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Published on October 16th, 2015 | by Tina Casey

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When 12 Fuel Cell Electric Vehicles Make A Revolution

October 16th, 2015 by  


Somehow, some way, fuel cell electric vehicles are inching their way into the market. In the latest development, London Mayor Boris Johnson announced the first phase in the delivery of 12 Toyota Mirai FCEVs along with the rollout of new hydrogen fueling stations, all in support of the mayor’s ambitious plan to establish an “Ultra Low Emission Zone” in the city by 2020. Twelve doesn’t sound like such a big deal, but put it in the context of several other fuel cell initiatives for the UK and European Union, and you’ve got the beginnings of yet another potential mobility revolution.

London FCEVs Toyota

FCEVs — An Urban Solution

No Ultra Low Emission Zone for you, “clean diesel” vehicles!

With clean diesel exposed as a marketing ploy — as recently revealed, many diesel autos models are dirtier than advertised, though none came close to the apparently criminal behavior of Volkswagen — we’re guessing that London’s Ultra Low Emission Zone will be populated primarily by walkers, cyclists, and battery EVs (BEVs), at least for starters. While a number of automakers appear committed to FCEVs, they have a lot of catching up to do compared to BEVs.

On the other hand, all things being equal (which they’re not — yet — but that’s another story) fuel cells have one potential advantage over battery EVs in crowded environments. That edge is already becoming apparent as the need to establish “charging etiquette” is beginning to emerge in the BEV field. The trouble starts when people keep their EV parked at a charging station long after the battery is charged.

There are solutions for the charging etiquette problem (including, some day, automatic charge-and-park), but in the meantime, the edge would go to vehicles that refuel quickly while the driver stands by.



 

The London FCEV Experiment

Toyota has already identified London as a “key city” for marketing its FCEVs, and when Mayor Johnson announced the new London FCEV initiative earlier this week, his media office called the 12 new vehicles as part and parcel of a larger plan to “pioneer the use of the cleanest, greenest technology for the future of transport and infrastructure in the capital.”

The 12 new FCEVs will come to the city in stages over the next few months, with the first four going to Transport for London as maintenance vehicles. The other eight are going to the private companies as showcase vehicles, one of which is hydrogen production specialist ITM Power.

Along with announcing the 2020 goal for the forthcoming Ultra Low Emission Zone — apparently the first in the world — the Mayor also used the occasion to remind folks that the city’s transportation agency, Transport for London, is an early FCEV adopter, having launched the largest fuel cell bus fleet in the UK back in 2010.

The city’s organized FCEV effort dates back to 2002 with the establishment of the stakeholder group Hydrogen London, and the aforementioned bus fleet still numbers only eight. Another two fuel cell buses are on the way next year, so things have been moving along at a very slow clip.

That could change after this year. City planners anticipate that establishment of the Ultra Low Emission Zone will kickstart the interest in FCEVs, and they are already banking on a sharp increase in the number of hydrogen fueling stations by the end of next year through the EU’s HyFIVE initiative. In addition to Toyota, automaker Hyundai is also eyeballing the London market.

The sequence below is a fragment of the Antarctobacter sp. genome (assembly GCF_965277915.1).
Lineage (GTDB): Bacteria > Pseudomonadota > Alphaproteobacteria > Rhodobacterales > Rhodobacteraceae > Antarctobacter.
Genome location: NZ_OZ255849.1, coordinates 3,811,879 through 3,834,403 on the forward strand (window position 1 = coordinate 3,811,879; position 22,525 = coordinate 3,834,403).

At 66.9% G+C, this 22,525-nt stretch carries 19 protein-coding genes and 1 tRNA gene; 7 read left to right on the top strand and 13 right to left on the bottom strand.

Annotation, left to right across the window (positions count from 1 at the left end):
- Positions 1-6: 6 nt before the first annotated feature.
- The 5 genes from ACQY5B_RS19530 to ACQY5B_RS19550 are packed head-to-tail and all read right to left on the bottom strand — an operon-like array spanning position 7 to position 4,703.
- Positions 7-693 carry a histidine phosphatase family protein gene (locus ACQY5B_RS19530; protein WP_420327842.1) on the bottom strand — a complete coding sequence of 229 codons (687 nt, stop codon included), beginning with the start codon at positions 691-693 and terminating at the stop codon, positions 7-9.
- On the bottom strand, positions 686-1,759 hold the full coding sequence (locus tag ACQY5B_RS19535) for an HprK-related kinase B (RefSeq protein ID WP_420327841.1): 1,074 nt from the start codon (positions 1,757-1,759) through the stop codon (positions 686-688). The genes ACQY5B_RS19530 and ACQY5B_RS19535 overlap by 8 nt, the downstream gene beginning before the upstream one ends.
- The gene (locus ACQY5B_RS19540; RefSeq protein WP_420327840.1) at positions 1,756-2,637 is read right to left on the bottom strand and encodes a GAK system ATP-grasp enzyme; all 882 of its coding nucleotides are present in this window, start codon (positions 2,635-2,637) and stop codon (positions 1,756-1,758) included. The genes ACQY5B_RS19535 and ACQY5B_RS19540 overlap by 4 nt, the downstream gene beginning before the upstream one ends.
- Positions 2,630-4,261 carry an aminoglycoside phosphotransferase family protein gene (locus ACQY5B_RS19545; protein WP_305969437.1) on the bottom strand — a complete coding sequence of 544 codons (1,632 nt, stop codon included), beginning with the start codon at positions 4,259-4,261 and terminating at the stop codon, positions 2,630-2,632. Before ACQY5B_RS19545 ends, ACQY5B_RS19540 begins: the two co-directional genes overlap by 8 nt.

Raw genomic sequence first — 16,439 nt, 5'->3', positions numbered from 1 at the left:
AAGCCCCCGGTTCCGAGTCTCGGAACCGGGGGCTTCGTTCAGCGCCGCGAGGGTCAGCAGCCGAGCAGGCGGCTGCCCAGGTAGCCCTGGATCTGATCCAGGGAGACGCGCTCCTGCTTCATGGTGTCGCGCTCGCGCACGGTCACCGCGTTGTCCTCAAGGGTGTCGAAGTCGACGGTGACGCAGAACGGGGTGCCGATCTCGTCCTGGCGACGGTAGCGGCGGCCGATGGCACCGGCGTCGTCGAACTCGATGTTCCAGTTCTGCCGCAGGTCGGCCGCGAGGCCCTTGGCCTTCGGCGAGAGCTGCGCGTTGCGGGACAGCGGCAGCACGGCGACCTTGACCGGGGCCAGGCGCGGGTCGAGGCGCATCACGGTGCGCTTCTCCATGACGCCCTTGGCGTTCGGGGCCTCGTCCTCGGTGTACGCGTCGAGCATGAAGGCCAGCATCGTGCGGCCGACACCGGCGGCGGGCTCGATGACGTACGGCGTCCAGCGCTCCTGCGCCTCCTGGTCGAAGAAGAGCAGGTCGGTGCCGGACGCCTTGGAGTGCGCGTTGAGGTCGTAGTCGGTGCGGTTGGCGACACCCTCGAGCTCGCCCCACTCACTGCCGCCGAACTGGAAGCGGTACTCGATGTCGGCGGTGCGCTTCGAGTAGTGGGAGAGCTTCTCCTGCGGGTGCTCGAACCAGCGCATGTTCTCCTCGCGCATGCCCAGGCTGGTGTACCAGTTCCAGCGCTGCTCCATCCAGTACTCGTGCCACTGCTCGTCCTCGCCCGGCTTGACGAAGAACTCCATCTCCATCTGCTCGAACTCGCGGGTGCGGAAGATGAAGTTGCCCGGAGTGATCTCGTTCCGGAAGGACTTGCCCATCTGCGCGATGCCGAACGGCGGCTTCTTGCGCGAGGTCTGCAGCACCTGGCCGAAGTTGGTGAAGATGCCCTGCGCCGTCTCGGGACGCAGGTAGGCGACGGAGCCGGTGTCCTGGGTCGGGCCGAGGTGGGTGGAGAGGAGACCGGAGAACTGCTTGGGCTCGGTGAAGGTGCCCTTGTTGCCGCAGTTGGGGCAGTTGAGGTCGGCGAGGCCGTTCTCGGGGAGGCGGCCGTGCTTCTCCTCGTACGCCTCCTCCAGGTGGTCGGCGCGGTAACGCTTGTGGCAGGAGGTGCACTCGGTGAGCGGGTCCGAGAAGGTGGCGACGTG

Renewable Hydrogen in the USA

If ITM Power rings a bell, that’s because its on the CleanTechnica radar for its focus on renewable hydrogen. Last month, the company rolled out a plan to install hydrogen fuel stations along the M1, including a wind-powered hydrogen station with storage in South Yorkshire.

Renewable hydrogen also appears to be edging into the US market, at least for stationary fuel cells to replace diesel generators.

Last month, we took note of a renewable hydrogen project in Hawaii, using solar-derived hydrogen produced at a nearby US Air Force base. The project is aimed at demonstrating how fuel cells can replace diesel at seaports, as part of the US Environmental Protection Agency’s Ports Initiative to improve air quality at, you guessed it, ports.

EPA has big plans for the Hawaii project. If all goes well, the agency expects stationary fuel cells to replace diesel generators at ports throughout the US and around the globe, too.

Meanwhile, FCEVs are also getting a workout in Hawaii. Back in 2012 the Army nailed down a fleet of GM FCEVs, and plans are in the works for more FCEVs as well as renewable hydrogen production using geothermal energy.

Last year, the Energy Department followed up with a $20 million round of funding for advanced hydrogen fuel stations and renewable hydrogen, so stay tuned.

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Image (screenshot): Hydrogen tank via Toyota.


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About the Author

specializes in military and corporate sustainability, advanced technology, emerging materials, biofuels, and water and wastewater issues. Tina’s articles are reposted frequently on Reuters, Scientific American, and many other sites. Views expressed are her own. Follow her on Twitter @TinaMCasey and Google+.



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